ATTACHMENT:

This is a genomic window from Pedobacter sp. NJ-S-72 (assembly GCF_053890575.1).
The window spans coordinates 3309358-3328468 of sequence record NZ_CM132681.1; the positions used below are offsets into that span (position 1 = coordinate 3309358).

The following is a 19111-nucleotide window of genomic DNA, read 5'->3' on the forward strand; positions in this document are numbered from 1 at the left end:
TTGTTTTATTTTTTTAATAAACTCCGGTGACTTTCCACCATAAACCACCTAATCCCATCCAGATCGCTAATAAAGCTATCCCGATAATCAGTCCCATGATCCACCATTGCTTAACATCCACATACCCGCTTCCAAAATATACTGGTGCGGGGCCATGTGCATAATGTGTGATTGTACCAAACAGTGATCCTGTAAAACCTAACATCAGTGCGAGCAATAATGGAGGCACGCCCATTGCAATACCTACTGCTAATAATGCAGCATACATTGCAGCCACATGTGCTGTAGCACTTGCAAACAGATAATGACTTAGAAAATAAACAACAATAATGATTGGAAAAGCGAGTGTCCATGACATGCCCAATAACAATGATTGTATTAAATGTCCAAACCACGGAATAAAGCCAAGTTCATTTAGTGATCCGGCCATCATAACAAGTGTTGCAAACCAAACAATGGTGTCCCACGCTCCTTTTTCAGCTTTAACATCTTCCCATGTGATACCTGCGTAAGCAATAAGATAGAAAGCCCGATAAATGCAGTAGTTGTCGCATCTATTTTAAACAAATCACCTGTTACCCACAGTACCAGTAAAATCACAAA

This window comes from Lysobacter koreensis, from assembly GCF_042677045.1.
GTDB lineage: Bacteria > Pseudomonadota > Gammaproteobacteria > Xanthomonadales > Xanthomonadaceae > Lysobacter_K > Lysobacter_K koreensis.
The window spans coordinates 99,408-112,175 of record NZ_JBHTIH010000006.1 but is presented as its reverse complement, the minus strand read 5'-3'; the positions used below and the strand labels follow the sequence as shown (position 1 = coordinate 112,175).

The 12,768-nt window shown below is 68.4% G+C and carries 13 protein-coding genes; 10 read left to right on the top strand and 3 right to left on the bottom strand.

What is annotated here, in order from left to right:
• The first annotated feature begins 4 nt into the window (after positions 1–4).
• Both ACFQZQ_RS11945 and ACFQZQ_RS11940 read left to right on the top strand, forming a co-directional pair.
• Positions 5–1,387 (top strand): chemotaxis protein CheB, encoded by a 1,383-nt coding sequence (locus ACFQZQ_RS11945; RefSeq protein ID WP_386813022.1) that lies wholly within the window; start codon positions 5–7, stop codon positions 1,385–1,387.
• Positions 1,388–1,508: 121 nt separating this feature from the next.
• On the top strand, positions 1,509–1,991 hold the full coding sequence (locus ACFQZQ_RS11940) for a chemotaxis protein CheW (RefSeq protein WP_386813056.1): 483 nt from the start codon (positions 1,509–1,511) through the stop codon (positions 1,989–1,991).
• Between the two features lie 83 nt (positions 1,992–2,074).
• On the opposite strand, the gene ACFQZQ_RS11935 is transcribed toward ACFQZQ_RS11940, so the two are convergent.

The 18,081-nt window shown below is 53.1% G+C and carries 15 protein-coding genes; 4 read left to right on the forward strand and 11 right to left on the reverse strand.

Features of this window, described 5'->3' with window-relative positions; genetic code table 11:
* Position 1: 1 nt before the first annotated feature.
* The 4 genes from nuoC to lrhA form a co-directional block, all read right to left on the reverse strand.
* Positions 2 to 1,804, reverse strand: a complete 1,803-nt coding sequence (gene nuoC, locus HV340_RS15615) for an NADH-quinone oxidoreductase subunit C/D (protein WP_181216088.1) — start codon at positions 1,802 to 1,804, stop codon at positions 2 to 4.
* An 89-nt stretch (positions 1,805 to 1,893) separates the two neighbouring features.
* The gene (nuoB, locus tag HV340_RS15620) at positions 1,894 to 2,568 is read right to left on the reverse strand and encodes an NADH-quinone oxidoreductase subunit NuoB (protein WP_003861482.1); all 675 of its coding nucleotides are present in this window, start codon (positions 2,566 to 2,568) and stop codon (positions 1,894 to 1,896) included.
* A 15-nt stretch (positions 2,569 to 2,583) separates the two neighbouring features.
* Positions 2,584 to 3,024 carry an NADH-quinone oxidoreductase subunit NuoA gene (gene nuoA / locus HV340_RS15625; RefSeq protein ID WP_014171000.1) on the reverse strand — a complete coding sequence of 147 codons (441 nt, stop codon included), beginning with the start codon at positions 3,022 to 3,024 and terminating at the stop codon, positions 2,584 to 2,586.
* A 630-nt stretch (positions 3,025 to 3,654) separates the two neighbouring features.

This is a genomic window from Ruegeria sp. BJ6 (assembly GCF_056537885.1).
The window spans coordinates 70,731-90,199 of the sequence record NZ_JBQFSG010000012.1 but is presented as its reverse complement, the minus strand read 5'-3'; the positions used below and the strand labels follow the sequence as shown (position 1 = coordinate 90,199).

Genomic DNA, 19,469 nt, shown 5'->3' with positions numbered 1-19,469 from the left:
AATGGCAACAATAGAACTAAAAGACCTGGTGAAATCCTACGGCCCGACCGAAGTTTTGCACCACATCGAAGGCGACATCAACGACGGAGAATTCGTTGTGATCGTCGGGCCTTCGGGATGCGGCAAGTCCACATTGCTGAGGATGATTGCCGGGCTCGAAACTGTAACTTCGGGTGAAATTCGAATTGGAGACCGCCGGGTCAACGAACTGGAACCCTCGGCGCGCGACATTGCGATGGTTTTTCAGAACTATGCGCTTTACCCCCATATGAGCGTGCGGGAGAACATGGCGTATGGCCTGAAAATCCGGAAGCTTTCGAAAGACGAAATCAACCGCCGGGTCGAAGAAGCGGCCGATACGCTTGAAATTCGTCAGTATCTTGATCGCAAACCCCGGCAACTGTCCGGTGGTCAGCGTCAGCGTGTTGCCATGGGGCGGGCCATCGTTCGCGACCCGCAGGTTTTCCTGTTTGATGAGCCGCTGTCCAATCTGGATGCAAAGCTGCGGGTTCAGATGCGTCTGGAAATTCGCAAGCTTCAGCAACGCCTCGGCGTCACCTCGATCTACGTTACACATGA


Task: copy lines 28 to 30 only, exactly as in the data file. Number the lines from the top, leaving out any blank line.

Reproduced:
The window spans coordinates 70,731-90,199 of the sequence record NZ_JBQFSG010000012.1 but is presented as its reverse complement, the minus strand read 5'-3'; the positions used below and the strand labels follow the sequence as shown (position 1 = coordinate 90,199).

Genomic DNA, 19,469 nt, shown 5'->3' with positions numbered 1-19,469 from the left:
AATGGCAACAATAGAACTAAAAGACCTGGTGAAATCCTACGGCCCGACCGAAGTTTTGCACCACATCGAAGGCGACATCAACGACGGAGAATTCGTTGTGATCGTCGGGCCTTCGGGATGCGGCAAGTCCACATTGCTGAGGATGATTGCCGGGCTCGAAACTGTAACTTCGGGTGAAATTCGAATTGGAGACCGCCGGGTCAACGAACTGGAACCCTCGGCGCGCGACATTGCGATGGTTTTTCAGAACTATGCGCTTTACCCCCATATGAGCGTGCGGGAGAACATGGCGTATGGCCTGAAAATCCGGAAGCTTTCGAAAGACGAAATCAACCGCCGGGTCGAAGAAGCGGCCGATACGCTTGAAATTCGTCAGTATCTTGATCGCAAACCCCGGCAACTGTCCGGTGGTCAGCGTCAGCGTGTTGCCATGGGGCGGGCCATCGTTCGCGACCCGCAGGTTTTCCTGTTTGATGAGCCGCTGTCCAATCTGGATGCAAAGCTGCGGGTTCAGATGCGTCTGGAAATTCGCAAGCTTCAGCAACGCCTCGGCGTCACCTCGATCTACGTTACACATGA